19. To state the inseparable relationship between Christ and the kingdom is not to overlook the fact that the kingdom of God â€” even if considered in its historical phase â€” is not identified with the Church in her visible and social reality. In fact, â€œthe action of Christ and the Spirit outside the Church's visible boundariesâ€ must not be excluded.74 Therefore, one must also bear in mind that â€œthe kingdom is the concern of everyone: individuals, society and the world. Working for the kingdom means acknowledging and promoting God's activity, which is present in human history and transforms it. Building the kingdom means working for liberation from evil in all its forms. In a word, the kingdom of God is the manifestation and the realization of God's plan of salvation in all its fullnessâ€.75
In considering the relationship between the kingdom of God, the kingdom of Christ, and the Church, it is necessary to avoid one-sided accentuations, as is the case with those â€œconceptions which deliberately emphasize the kingdom and which describe themselves as â€˜kingdom centred.' They stress the image of a Church which is not concerned about herself, but which is totally concerned with bearing witness to and serving the kingdom. It is a â€˜Church for others,' just as Christ is the â€˜man for others'... Together with positive aspects, these conceptions often reveal negative aspects as well. First, they are silent about Christ: the kingdom of which they speak is â€˜theocentrically' based, since, according to them, Christ cannot be understood by those who lack Christian faith, whereas different peoples, cultures, and religions are capable of finding common ground in the one divine reality, by whatever name it is called. For the same reason, they put great stress on the mystery of creation, which is reflected in the diversity of cultures and beliefs, but they keep silent about the mystery of redemption. Furthermore, the kingdom, as they understand it, ends up either leaving very little room for the Church or undervaluing the Church in reaction to a presumed â€˜ecclesiocentrism' of the past and because they consider the Church herself only a sign, for that matter a sign not without ambiguityâ€.76 These theses are contrary to Catholic faith because they deny the unicity of the relationship which Christ and the Church have with the kingdom of God.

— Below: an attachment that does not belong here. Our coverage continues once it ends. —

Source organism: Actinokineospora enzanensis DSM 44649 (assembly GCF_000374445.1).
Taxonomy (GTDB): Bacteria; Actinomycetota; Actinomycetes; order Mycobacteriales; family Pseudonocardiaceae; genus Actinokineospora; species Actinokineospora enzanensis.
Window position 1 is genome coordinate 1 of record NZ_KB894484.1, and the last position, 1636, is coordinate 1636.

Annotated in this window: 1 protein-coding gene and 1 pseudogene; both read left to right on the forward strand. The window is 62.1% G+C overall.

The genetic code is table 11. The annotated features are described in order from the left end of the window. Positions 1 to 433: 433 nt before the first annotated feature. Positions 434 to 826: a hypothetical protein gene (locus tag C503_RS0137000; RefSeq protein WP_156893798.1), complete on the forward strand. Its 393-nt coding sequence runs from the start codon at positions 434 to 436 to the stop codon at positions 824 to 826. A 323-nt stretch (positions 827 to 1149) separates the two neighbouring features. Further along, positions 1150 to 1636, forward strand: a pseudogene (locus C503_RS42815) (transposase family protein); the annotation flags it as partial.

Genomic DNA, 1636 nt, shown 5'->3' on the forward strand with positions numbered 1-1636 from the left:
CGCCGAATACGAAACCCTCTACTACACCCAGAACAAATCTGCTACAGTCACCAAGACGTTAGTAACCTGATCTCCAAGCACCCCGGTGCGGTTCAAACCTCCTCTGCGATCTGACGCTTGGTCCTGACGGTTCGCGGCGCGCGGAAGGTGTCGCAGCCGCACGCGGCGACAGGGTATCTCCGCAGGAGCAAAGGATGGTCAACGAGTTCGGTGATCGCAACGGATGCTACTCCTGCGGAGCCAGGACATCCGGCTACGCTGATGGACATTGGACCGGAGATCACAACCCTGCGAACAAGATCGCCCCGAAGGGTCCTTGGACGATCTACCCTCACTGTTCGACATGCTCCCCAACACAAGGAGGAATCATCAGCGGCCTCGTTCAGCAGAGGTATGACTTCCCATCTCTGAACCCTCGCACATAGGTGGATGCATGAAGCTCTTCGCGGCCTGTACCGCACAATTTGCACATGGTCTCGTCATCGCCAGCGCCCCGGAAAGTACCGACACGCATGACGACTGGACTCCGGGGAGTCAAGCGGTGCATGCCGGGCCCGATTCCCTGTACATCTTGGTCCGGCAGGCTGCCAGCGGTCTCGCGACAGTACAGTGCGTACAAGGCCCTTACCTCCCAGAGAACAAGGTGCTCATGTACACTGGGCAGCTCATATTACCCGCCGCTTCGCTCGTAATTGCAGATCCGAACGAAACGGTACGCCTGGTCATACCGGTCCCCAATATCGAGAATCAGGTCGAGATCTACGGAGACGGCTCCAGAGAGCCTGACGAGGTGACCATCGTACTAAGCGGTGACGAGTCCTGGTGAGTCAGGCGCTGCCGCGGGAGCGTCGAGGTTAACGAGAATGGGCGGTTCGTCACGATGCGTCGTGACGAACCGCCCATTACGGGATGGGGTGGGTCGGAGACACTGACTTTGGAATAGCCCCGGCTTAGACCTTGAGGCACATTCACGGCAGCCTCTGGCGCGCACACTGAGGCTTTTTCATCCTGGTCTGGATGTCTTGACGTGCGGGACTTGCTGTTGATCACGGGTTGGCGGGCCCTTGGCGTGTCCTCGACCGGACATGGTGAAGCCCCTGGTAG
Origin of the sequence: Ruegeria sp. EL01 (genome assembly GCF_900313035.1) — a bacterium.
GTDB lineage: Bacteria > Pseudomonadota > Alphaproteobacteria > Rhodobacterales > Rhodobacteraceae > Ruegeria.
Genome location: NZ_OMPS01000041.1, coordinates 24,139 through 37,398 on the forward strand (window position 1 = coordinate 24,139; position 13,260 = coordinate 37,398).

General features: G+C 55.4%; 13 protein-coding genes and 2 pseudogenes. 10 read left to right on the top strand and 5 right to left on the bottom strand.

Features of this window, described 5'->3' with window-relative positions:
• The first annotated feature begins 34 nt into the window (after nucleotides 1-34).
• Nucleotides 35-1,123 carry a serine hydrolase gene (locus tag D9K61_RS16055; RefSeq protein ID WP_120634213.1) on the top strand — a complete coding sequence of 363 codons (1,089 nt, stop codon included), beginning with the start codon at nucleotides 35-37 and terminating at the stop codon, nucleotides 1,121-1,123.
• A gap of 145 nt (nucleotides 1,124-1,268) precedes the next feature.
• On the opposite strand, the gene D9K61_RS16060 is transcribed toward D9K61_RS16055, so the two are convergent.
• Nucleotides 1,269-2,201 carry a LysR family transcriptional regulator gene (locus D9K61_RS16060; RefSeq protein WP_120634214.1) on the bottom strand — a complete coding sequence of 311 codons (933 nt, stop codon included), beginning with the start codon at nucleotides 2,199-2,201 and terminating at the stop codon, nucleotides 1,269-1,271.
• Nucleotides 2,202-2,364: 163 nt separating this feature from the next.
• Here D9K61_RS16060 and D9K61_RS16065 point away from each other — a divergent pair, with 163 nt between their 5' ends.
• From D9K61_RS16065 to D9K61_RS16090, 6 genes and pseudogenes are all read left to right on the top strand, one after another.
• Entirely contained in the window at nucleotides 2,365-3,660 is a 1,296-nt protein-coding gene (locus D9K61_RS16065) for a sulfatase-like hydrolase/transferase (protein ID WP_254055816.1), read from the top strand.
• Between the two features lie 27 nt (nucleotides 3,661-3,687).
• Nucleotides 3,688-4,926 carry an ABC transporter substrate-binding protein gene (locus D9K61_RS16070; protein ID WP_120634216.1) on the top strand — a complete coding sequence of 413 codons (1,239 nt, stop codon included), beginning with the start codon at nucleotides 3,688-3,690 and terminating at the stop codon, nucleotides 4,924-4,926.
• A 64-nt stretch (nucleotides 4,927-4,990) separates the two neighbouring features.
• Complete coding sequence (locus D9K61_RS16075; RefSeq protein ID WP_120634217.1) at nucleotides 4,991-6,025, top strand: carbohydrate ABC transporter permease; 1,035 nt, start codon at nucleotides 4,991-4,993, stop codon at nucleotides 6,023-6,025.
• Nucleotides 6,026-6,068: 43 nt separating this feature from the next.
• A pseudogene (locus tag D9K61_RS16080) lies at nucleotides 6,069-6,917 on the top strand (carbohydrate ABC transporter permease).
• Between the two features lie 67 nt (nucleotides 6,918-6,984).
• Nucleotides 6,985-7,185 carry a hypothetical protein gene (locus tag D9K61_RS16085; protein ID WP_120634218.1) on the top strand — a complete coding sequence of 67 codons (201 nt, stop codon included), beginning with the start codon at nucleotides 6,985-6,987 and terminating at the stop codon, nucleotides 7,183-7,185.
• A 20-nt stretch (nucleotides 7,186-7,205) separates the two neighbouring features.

VI. THE CHURCH AND THE OTHER RELIGIONS
IN RELATION TO SALVATION
20. From what has been stated above, some points follow that are necessary for theological reflection as it explores the relationship of the Church and the other religions to salvation.
Above all else, it must be firmly believed that â€œthe Church, a pilgrim now on earth, is necessary for salvation: the one Christ is the mediator and the way of salvation; he is present to us in his body which is the Church. He himself explicitly asserted the necessity of faith and baptism (cf. Mk 16:16; Jn 3:5), and thereby affirmed at the same time the necessity of the Church which men enter through baptism as through a doorâ€.77 This doctrine must not be set against the universal salvific will of God (cf. 1 Tim 2:4); â€œit is necessary to keep these two truths together, namely, the real possibility of salvation in Christ for all mankind and the necessity of the Church for this salvationâ€.78